Like any area of interest, Joomla has it's own "lingo." And, knowing how to understand the terms used in Jooma can be a big help. So, get fluent in "Joomla!" Here is a basic list of frequently used Joomla terms to help you get some basic understanding.
Let's start with the word "Joomla" itself. Joomla is the phonetic spelling of a Swahili word "Jumla" which means "all together" or "as a whole." It's a great word to denote the colloborative nature of the Joomla project, and the collaborative nature of a Joomla website as well.
Joomla is an "open source" project. "Open Source " refers to software where the source code is publicly available, and people are free to develop it, extend it, modify it, and redistribute it. Joomla is a solid member of the open source software community.
A Joomla extension is an add-in to Joomla that in some way "extends" the core function. Extensions fall into one of three categories: components, modules, and plug-ins.
There is a single "hub" of information about Joomla extensions. The Joomla Extentions Directory (often called "JED") provides a categorized index of Joomla extensions with descriptions, demos, user reviews, and links to download the extensions. The Jooma Extensions Directory is located at http://extensions.joomla.org. You'll want to bookmark this one.
Learning to find, install, configure, and use extensions is a key Joomla skill.
A component is a program or application that is built on the Joomla framework that generates and presents a page. There are many "core" components built into Joomla, and many "third party" components that can be added to a Joomla site to extend its power. A lot of Joomla website development involves selecting the right component to do what you want.
Joomla components can present a single article, a series of articles around a given topic, a blog type presentation, an index of articles, a site map, a photo gallery, a list of newsfeeds or the content of the newsfeeds, a downloads directory, a calendar, a podcast manager ... all kinds of things!
The ability to add components to Joomla provides a lot of power and makes it relatively easy to develop a versitile website.
Only one component can be on a page at a time, and it is responsible for presenting the "main body" of the page.
A module can be thought of as a "mini-component." It performs side functions outside of the primary component on a given page, and it shows it's result above, below, or to the side of the main body component. It manages sidebars, for example.
There are modules that can do about anything you might need on a website. Joomla comes with "core" modules and there are hundreds and hundreds of third party modules.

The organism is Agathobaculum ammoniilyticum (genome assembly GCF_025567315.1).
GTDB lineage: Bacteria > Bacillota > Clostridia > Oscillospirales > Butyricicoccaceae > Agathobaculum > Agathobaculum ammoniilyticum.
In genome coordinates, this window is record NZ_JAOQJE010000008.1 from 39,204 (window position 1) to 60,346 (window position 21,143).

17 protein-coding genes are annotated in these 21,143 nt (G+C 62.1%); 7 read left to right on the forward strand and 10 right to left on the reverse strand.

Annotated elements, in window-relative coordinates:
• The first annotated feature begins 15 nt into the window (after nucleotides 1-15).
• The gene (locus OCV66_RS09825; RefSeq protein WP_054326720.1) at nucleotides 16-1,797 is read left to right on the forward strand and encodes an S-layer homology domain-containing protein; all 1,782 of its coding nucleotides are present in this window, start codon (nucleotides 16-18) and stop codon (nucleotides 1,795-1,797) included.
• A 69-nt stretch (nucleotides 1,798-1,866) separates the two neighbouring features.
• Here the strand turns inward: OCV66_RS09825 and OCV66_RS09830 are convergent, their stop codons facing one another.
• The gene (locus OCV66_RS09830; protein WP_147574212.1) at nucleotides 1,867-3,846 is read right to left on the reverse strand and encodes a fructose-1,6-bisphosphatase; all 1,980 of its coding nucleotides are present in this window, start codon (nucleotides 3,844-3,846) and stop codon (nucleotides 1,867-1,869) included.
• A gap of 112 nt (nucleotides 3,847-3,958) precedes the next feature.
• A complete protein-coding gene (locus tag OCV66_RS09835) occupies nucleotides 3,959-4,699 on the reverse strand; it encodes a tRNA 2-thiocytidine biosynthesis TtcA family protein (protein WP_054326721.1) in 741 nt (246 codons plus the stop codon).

Modules are often used to display menus, banners, lists, and the like.
Modules have "positions." A position is a pre-defined location defined by your Joomla template. They are usually given descriptive names like "left", "right", "header", "footer", "top", "bottom," and "user1," "user2," etc.
Learning how to place the right module in the right place is a key Joomla skill. And, a lot of the "tuning" or "customization" of a Joomla site involves coordinating your modules.
Mambot / Plugin:
A Joomla Plugin (formerly called "Mambots") are parts of the Joomla site that perform a specific function. They generally extend the functionality of the core content component in some ways. Most plug-ins work behind the scene of your Joomla site.
A template is the part of Joomla that provides the layout and design of your site. It coordinates bringing the various parts of Joomla together into a "hopefully" visually attractive way. It determines the "look and feel" of your website, defining the fonts, colors, graphics, and page layout.
For many people, a template IS their website. One very nice thing about Joomla, though, is that it separates the content from the look and feel. If you change your Joomla template, you change the look and feel of the entire site, no matter if it has 5 pages or 5,000 pages. It is a very powerful asset to the system.
Most people do not develop their own templates from scratch, as it is a fairly complex task. Generally, you would look for a template from a template provider or template library that is basically what you want, and then you customize that template with your logo, your graphics, etc.
There are a lot of free Joomla templates available. Some of them are quite good, while others are basically junk. In addition, there is a thriving group of commercial template developers that provide professional templates for sale.
In Joomla, content refers to everything available via your website. it can be an article, an mp3, a video, a link to another website, a graphic or photo. But generally, when we refer to content, we mean an "article" that is displayed on a page on your website.
Content can be organized at three levels.
First of all, the content is contained in "content items" or "articles."
Then, the content items are grouped together into categories.
And categories are grouped into sections.
So, your Joomla site must have at least one section, which must have at least one category, before you can create the first article. Generally, however, you'll have enough content to create a number of sections and categories to help segment your content into more managable blocks.
A section is the highest level of Joomla content. Sections contain categories, and categories contain content items.
Below sections are categories. Your articles or "content items" are contained in categories.